Time Travel: NYC, then and now

When you get down to it, most folks who are interested in things vintage—whether they’re movie buffs who thrill at the discovery of a film noir or pre-code picture they’ve never before seen, music buffs who have devoted their lives to hearing every note Bix ever recorded, or devotees of vintage fashion, ever on the watch for a belt-back suit from the 1930s or the perfect cloche hat from a decade before—are after a kind of time travel.

Most of us aren’t convinced (though others are certain of it) that life was better in whichever particular era it is that calls to us, it’s just that life was just different then, in small and particular ways that continue to fascinate us, to entice us to look over our shoulders at what is behind us, just barely out of peripheral view.

The estimable Rick Prelinger (if you’re not already familiar with the Prelinger Collection of ephemeral films, check them out at www.archive.org) expressed it nicely in a 2002 SF Weekly profile:

“I’m fascinated with the look of the past. I have an urgent need to form images of what a place looked like in the ’40s or ’50s. What did it smell like? What were people wearing? What [was] people’s body language? Was it noisy or quiet? Was the air smoky?”

But opportunities to directly compare and contrast life as it was then (whenever your preferred “then” might be) with life as it is lived today are few and far between. Those opportunities are largely what this blog is about—what our interest in the (relatively) recent past is all about—and so we share them with the Cladrite Clan whenever we can.

The official New York City web site, NYC.gov, has, bless its heart, created an online city map that not only allows one to search for an aerial view of any address in the city (these are photos commissioned by the city, not satellite photos) and zoom in and out on the photo, but you can also zoom back and forward—in time!

The city commissioned aerial photos several times over the past 80 years, so it’s intriguing to see from above how things have changed over time. And it couldn’t be easier to do, thanks to the city’s efforts.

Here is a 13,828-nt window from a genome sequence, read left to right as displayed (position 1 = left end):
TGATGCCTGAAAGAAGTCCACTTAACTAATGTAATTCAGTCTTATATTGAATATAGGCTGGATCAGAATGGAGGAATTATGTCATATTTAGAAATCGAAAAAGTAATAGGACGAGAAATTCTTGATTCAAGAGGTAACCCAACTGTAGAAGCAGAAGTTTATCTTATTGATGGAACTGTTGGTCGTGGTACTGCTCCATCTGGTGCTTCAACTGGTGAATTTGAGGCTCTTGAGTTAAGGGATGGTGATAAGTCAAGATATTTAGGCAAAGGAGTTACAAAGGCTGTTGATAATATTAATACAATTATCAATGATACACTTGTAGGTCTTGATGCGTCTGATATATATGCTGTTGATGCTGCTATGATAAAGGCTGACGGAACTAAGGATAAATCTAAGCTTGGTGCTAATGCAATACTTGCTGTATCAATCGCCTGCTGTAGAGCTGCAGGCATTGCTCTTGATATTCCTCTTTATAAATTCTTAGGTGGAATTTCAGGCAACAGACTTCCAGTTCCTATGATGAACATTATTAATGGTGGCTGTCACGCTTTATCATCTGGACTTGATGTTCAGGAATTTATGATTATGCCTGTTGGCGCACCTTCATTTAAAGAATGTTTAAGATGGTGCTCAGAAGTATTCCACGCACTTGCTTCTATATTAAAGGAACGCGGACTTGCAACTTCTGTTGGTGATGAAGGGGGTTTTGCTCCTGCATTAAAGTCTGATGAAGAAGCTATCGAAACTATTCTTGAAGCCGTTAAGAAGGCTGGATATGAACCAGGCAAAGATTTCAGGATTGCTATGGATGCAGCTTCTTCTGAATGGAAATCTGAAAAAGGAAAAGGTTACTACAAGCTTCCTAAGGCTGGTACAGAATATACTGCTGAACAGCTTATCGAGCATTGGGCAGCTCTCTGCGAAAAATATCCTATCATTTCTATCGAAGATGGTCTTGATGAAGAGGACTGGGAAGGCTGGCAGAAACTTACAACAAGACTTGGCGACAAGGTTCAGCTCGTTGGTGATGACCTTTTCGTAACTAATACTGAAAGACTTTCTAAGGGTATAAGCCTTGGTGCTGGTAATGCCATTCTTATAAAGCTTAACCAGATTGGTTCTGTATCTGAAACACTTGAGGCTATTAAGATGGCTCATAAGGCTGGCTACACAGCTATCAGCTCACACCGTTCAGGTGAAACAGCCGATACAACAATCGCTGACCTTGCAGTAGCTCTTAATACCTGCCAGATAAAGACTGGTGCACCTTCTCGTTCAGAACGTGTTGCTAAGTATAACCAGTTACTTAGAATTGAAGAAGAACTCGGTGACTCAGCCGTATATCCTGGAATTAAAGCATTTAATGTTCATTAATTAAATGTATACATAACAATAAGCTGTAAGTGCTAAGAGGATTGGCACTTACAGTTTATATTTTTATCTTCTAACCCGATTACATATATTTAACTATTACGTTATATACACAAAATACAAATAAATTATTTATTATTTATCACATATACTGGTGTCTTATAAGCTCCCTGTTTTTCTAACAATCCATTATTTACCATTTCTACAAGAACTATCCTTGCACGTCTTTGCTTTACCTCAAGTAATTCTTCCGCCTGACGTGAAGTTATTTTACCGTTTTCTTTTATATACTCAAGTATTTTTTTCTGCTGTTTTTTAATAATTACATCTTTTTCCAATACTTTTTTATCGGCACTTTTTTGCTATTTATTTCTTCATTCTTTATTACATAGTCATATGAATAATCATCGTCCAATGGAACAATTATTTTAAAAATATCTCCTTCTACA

We looked up Cladrite World Headquarters on the map, and we were able to view our block as it appeared from above in 1924, in 1956, in 1996, and as recently as 2008.

Friends, that’s what we call time travel.

Deroy Peraza, Principal + Creative Director at Brooklyn-based design firm Hyperakt, made very impressive use of the NYC.gov map to create impressive then-and-now comparisons of familiar NYC sites and sights on a page he titled “NYC From Above: 1924 vs. 2008.”

We’ll share a couple of examples below, but you really must check out the site. It’s quite compelling. The pictures below come from the NYC.gov site; the words are Peraza’s.

Yankee Stadium (lower right) was only one year old in 1924. The stadium seen at the upper left is the Polo Grounds, home to the New York Giants (now in San Francisco). The Polo Grounds originally opened in 1890 and had just been renovated in 1923. It was demolished in 1964.
The waterfront around the Brooklyn and Manhattan Bridges was crowded with ships in 1924.

We were especially pleased to finally get a sense of where the Polo Grounds were in relation to Yankee Stadium. We knew they were supposed to be close—we’d read that you could see the House that Ruth Built from the Polo Grounds—but we had no idea they were in such close proximity.

We encourage you to check out Peraza’s site and, especially, to make use of the NYC.gov map—but we warn you, it’s addictive.

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